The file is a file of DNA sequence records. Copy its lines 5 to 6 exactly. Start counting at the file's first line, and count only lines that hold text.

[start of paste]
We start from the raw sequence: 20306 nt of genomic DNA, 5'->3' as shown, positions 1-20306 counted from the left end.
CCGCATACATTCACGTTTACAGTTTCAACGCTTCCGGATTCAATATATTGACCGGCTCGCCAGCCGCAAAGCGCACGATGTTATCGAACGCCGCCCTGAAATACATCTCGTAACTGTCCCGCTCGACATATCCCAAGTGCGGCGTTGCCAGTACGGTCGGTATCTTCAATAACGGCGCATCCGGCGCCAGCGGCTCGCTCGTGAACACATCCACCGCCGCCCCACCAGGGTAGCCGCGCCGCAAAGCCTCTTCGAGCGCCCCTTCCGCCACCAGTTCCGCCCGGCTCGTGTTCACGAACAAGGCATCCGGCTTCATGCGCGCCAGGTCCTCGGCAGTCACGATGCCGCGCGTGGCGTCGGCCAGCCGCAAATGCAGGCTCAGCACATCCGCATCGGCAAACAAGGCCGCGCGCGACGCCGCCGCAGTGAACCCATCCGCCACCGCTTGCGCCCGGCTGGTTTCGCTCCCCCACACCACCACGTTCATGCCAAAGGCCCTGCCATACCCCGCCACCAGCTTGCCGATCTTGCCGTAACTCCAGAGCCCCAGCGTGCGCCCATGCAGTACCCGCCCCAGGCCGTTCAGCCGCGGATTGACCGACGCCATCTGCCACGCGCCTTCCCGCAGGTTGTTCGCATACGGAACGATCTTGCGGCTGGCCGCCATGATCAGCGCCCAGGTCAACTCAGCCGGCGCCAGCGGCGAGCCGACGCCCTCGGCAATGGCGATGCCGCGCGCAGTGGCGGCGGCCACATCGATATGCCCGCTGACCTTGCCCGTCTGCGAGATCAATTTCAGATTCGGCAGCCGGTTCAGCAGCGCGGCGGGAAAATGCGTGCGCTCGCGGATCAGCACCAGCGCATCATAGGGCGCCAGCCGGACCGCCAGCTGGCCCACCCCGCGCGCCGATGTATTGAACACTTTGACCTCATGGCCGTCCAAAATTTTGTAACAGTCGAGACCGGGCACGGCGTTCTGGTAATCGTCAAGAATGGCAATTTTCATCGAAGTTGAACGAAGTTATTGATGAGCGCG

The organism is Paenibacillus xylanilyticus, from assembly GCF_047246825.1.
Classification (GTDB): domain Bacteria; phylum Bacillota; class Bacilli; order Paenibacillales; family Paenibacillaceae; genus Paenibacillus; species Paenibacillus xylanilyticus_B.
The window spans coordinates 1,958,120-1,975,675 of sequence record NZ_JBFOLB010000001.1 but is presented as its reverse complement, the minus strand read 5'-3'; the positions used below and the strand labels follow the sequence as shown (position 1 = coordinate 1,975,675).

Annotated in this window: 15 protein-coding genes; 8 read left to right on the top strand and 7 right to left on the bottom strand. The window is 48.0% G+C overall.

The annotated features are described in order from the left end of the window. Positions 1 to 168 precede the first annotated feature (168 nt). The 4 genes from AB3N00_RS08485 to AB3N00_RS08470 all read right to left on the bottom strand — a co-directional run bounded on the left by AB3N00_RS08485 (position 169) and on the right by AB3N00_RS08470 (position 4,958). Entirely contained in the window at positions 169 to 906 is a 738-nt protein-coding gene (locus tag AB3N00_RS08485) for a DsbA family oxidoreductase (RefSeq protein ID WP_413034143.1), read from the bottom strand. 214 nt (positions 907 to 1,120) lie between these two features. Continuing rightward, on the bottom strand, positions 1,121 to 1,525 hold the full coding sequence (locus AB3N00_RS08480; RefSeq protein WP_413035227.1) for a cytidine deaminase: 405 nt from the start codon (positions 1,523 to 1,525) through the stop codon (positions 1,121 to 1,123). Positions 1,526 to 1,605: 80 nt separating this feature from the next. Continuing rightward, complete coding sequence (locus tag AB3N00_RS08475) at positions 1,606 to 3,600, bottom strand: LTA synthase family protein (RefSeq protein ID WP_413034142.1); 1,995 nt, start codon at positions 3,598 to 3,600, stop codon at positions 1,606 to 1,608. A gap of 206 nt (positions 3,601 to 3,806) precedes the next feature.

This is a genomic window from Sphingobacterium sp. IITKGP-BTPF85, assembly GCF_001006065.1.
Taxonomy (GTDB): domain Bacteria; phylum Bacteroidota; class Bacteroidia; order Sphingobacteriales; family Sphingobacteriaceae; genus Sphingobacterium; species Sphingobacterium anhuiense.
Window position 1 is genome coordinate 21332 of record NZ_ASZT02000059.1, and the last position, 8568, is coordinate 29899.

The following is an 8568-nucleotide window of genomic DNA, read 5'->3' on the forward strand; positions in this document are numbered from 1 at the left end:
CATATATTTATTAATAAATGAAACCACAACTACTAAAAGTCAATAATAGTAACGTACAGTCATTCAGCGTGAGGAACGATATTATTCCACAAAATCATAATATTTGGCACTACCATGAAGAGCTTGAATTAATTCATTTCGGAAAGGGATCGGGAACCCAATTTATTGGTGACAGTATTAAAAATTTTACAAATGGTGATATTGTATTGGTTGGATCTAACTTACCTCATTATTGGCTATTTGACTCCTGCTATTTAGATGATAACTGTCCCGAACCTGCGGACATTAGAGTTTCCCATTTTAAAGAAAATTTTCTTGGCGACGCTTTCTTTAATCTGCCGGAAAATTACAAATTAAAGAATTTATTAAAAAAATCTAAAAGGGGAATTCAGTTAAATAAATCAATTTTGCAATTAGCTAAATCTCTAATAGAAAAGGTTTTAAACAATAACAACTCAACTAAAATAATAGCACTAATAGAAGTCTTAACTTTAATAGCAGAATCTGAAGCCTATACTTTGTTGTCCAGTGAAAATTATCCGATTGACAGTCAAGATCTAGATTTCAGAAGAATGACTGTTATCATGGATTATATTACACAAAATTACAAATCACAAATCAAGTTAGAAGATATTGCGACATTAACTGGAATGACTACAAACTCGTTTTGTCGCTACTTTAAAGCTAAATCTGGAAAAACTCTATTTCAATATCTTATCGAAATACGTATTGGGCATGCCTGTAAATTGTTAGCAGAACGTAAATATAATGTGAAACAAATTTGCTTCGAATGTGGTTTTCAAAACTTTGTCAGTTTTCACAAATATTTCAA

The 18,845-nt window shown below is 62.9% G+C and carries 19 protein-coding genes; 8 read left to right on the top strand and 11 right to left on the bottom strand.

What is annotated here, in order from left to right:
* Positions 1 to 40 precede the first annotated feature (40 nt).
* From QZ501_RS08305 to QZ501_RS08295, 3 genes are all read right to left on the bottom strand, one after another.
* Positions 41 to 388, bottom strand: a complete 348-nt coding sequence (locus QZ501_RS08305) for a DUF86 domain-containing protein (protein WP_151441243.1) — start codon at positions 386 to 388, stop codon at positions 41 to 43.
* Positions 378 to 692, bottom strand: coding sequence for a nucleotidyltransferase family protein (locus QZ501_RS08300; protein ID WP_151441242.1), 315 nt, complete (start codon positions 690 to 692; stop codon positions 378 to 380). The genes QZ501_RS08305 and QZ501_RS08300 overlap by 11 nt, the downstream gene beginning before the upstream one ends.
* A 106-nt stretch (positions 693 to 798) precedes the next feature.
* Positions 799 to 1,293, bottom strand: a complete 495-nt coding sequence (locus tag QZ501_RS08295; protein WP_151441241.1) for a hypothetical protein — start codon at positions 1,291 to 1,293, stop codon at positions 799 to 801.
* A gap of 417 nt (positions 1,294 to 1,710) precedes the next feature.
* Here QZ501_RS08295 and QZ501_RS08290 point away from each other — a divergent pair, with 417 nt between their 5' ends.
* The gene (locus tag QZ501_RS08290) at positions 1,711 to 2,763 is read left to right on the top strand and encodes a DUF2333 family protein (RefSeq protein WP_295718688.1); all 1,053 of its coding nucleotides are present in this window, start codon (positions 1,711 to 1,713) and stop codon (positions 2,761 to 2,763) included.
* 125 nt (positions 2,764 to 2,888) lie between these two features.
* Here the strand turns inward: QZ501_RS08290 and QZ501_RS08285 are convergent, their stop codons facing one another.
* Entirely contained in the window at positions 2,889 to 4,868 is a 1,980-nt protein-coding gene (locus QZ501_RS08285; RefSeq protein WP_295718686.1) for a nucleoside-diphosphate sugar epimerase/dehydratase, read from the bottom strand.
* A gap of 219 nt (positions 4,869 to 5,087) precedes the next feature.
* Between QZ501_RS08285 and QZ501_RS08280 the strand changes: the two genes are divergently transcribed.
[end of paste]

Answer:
The window spans coordinates 1,958,120-1,975,675 of sequence record NZ_JBFOLB010000001.1 but is presented as its reverse complement, the minus strand read 5'-3'; the positions used below and the strand labels follow the sequence as shown (position 1 = coordinate 1,975,675).

Annotated in this window: 15 protein-coding genes; 8 read left to right on the top strand and 7 right to left on the bottom strand. The window is 48.0% G+C overall.